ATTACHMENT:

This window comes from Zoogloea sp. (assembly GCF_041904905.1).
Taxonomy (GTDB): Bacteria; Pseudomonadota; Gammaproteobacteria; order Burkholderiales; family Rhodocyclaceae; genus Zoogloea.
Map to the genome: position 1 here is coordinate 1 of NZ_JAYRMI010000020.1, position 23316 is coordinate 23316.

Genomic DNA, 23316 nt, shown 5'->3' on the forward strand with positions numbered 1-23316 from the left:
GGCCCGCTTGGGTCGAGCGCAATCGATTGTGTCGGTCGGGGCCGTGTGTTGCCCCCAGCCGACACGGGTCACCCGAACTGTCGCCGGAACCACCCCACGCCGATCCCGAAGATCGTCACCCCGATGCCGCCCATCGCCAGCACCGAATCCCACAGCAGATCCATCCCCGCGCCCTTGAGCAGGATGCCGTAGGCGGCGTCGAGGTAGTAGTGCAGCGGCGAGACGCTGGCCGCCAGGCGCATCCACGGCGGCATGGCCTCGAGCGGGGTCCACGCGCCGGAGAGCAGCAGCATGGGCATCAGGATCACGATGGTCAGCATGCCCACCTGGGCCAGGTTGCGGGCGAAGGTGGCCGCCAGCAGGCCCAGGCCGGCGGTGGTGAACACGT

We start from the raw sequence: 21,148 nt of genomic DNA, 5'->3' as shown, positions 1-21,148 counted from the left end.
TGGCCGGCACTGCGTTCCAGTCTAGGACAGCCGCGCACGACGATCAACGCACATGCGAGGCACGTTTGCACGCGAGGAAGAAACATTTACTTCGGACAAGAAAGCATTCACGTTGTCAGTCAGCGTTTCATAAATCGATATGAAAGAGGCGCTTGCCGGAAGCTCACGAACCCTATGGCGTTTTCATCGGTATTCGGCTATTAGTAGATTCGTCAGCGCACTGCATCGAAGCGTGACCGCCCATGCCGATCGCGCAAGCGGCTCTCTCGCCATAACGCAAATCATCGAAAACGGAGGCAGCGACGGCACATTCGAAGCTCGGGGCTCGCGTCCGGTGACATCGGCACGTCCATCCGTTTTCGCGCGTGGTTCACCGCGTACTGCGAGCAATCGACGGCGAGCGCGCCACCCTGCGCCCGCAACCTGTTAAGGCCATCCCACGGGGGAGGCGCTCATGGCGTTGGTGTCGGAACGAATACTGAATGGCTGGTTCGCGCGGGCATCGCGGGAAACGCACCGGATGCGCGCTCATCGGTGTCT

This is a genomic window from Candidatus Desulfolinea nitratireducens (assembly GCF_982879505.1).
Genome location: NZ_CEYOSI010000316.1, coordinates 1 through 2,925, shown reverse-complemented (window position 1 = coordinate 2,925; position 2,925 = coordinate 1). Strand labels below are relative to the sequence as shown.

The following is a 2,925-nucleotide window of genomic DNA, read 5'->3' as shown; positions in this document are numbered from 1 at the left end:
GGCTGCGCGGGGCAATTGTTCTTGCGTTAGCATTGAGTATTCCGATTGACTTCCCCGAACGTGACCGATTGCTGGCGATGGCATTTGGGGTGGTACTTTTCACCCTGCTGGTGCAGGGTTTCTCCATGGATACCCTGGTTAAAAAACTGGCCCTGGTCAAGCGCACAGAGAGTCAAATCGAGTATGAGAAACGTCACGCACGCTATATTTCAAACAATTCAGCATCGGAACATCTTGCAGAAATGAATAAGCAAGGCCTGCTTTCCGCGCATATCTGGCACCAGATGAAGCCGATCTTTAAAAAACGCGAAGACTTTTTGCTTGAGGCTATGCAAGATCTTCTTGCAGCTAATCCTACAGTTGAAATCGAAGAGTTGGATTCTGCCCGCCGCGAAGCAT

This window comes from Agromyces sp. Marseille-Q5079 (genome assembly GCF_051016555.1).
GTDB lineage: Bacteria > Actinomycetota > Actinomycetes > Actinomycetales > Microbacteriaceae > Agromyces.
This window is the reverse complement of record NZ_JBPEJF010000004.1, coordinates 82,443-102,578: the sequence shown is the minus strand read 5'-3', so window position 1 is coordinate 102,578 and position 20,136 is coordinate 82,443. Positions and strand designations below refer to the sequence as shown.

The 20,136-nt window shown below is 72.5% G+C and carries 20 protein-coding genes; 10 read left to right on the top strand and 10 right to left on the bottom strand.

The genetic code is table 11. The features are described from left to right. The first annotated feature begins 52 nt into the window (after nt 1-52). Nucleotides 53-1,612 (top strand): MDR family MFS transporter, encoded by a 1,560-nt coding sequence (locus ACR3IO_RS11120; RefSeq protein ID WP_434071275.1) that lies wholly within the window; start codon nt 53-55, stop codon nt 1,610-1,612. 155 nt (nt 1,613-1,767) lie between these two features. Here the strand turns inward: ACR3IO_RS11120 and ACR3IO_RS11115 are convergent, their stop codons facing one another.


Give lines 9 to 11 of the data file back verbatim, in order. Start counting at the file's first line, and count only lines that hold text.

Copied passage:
Genome location: NZ_CEYOSI010000316.1, coordinates 1 through 2,925, shown reverse-complemented (window position 1 = coordinate 2,925; position 2,925 = coordinate 1). Strand labels below are relative to the sequence as shown.

The following is a 2,925-nucleotide window of genomic DNA, read 5'->3' as shown; positions in this document are numbered from 1 at the left end:
GGCTGCGCGGGGCAATTGTTCTTGCGTTAGCATTGAGTATTCCGATTGACTTCCCCGAACGTGACCGATTGCTGGCGATGGCATTTGGGGTGGTACTTTTCACCCTGCTGGTGCAGGGTTTCTCCATGGATACCCTGGTTAAAAAACTGGCCCTGGTCAAGCGCACAGAGAGTCAAATCGAGTATGAGAAACGTCACGCACGCTATATTTCAAACAATTCAGCATCGGAACATCTTGCAGAAATGAATAAGCAAGGCCTGCTTTCCGCGCATATCTGGCACCAGATGAAGCCGATCTTTAAAAAACGCGAAGACTTTTTGCTTGAGGCTATGCAAGATCTTCTTGCAGCTAATCCTACAGTTGAAATCGAAGAGTTGGATTCTGCCCGCCGCGAAGCAT